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The News: A User's Manual

by Alain De Botton

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403852,471 (3.46)14
The news is everywhere. We can't stop constantly checking it on our computes, but what is this doing to our minds? We are never really taught how to make sense of the torrent of news we face every day, writes Alain de Botton, but this has a huge impact on our sense of what matters and of how we should lead our lives. Here, de Botton takes twenty-five archetypal news stories--including an airplane crash, a murder, a celebrity interview and a political scandal--and submits them to unusually intense analysis with a view to helping us navigate our news-soaked age. He raises such questions as: Why are disaster stories often so uplifting? What makes the love lives of celebrities so interesting? Why do we enjoy watching politicians being brought down? Why are upheavals in far-off lands often so boring? De Botton has written the ultimate guide for our frenzied era, certain to bring calm, understanding and a measure of sanity to our daily (perhaps even hourly) interactions with the news machine.--From publisher description.… (more)
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» See also 14 mentions

English (7)  Hungarian (1)  German (1)  All languages (9)
Showing 1-5 of 7 (next | show all)
What is the news? Like so much of the modern world, it’s both something we deem important to know without giving much thought as to why. Confession: never thought to think about the news, but then Alain du aBottom came along and did the thinking for me. In this age of “fake news” this cleans the pallet ( )
  Colleen5096 | Oct 29, 2020 |
This book appealed to me much more than How Proust Can Change Your Life. The author does an excellent job of stating how we relate to the subjects and the sheer volume of news in our life. The book’s 2014 copyright reminds us that things have only accelerated since the writing of this book. The news now follows most people everywhere they go, your smartphone always has an update and breaking news. We now also have all manner of subsets of the news, topics that we have friended and otherwise linked ourselves to, the news is always there waiting in our pocket for your attention.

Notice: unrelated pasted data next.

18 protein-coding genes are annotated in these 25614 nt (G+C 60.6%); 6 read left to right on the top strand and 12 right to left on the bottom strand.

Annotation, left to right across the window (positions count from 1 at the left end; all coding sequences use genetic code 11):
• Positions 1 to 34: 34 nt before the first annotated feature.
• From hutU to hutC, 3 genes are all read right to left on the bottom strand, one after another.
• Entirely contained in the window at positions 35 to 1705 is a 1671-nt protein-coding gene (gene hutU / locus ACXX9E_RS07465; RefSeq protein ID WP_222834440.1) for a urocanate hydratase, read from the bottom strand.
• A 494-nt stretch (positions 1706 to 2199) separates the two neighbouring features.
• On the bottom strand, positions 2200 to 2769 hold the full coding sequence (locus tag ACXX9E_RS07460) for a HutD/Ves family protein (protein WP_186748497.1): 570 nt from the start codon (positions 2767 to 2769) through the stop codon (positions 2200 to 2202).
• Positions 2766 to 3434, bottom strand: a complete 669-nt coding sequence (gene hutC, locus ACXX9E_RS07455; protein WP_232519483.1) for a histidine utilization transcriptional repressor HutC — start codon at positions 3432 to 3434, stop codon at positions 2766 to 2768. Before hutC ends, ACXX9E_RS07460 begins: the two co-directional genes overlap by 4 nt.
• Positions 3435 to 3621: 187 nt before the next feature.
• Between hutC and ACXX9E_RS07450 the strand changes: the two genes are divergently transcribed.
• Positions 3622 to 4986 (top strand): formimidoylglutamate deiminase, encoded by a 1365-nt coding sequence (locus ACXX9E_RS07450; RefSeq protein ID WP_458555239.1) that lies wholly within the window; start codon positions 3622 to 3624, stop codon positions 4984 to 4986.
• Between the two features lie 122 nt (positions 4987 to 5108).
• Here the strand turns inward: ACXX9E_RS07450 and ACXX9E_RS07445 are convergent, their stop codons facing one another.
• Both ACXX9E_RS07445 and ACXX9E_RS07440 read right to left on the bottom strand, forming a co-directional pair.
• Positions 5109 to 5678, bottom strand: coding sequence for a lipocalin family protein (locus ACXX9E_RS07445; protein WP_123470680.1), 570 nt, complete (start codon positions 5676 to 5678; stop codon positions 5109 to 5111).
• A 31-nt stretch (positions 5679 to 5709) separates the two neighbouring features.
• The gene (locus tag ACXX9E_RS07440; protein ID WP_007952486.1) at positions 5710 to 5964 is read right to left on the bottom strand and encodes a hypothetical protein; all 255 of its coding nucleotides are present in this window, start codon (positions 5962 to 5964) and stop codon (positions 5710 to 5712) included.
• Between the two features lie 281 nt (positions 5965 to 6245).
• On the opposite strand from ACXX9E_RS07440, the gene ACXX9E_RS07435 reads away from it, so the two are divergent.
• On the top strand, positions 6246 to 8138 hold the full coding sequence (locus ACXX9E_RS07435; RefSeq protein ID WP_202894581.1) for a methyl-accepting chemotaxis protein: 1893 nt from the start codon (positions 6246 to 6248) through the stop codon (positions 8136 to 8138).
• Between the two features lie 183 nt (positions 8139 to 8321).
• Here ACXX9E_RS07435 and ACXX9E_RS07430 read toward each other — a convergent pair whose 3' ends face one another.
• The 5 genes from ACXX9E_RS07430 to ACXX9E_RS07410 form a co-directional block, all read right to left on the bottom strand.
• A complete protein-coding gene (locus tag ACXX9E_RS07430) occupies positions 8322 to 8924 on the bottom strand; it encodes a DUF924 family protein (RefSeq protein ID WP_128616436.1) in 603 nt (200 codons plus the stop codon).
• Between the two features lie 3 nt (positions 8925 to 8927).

The book breaks the news into politics, world news, economics, celebrity, disaster, and consumption. I initially found myself writing off some of the segments, but reading through each one of them, I found myself engaged with each one more than I thought possible. I attribute this to an author who is very well versed in the subject, has a robust intellect, and is a writer who knows his craft.
The book is published in a small format and written in brief segments, segments that would work nicely online, but as a whole, it works brilliantly as a book. This is another most thought-provoking book from Alain de Botton. ( )
  jphamilton | Sep 29, 2019 |
Questa recensione è su: The News: A User's Manual (Formato Kindle)
La vita come notizia, la notizia come vita. Non si sa da dove inizia, non si sa dove finisce. In questo piuttosto confuso libro il suo autore mi conferma quello che scrisse Qoehlet oltre due millenni fa: tutto sembra inutile, anche se accade. Tutto ciò che accade è "notizia" quindi tutto sembra inutile. Ma soltanto perché manca il "senso", altrimenti tutto resta chiaro. Non so se mi spiego...
  AntonioGallo | Nov 2, 2017 |
A fairly shallow examination of news culture pretends to want to reform the news while simultaneously exalting some of the most troubling aspects of it. Quite disappointing.
  Gail.C.Bull | Mar 29, 2017 |
About the news, but also picks up on the preoccupations of the author's other books (art, travel, etc). This is no bad thing, insights and wisdom require being repeated to us. For the news itself, it discusses our addiction, the distortion, and what it says about our inner longings. As ever with de Botton, it is engagingly and convincingly written. ( )
  rrmmff2000 | Nov 13, 2015 |
Showing 1-5 of 7 (next | show all)
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The news is everywhere. We can't stop constantly checking it on our computes, but what is this doing to our minds? We are never really taught how to make sense of the torrent of news we face every day, writes Alain de Botton, but this has a huge impact on our sense of what matters and of how we should lead our lives. Here, de Botton takes twenty-five archetypal news stories--including an airplane crash, a murder, a celebrity interview and a political scandal--and submits them to unusually intense analysis with a view to helping us navigate our news-soaked age. He raises such questions as: Why are disaster stories often so uplifting? What makes the love lives of celebrities so interesting? Why do we enjoy watching politicians being brought down? Why are upheavals in far-off lands often so boring? De Botton has written the ultimate guide for our frenzied era, certain to bring calm, understanding and a measure of sanity to our daily (perhaps even hourly) interactions with the news machine.--From publisher description.

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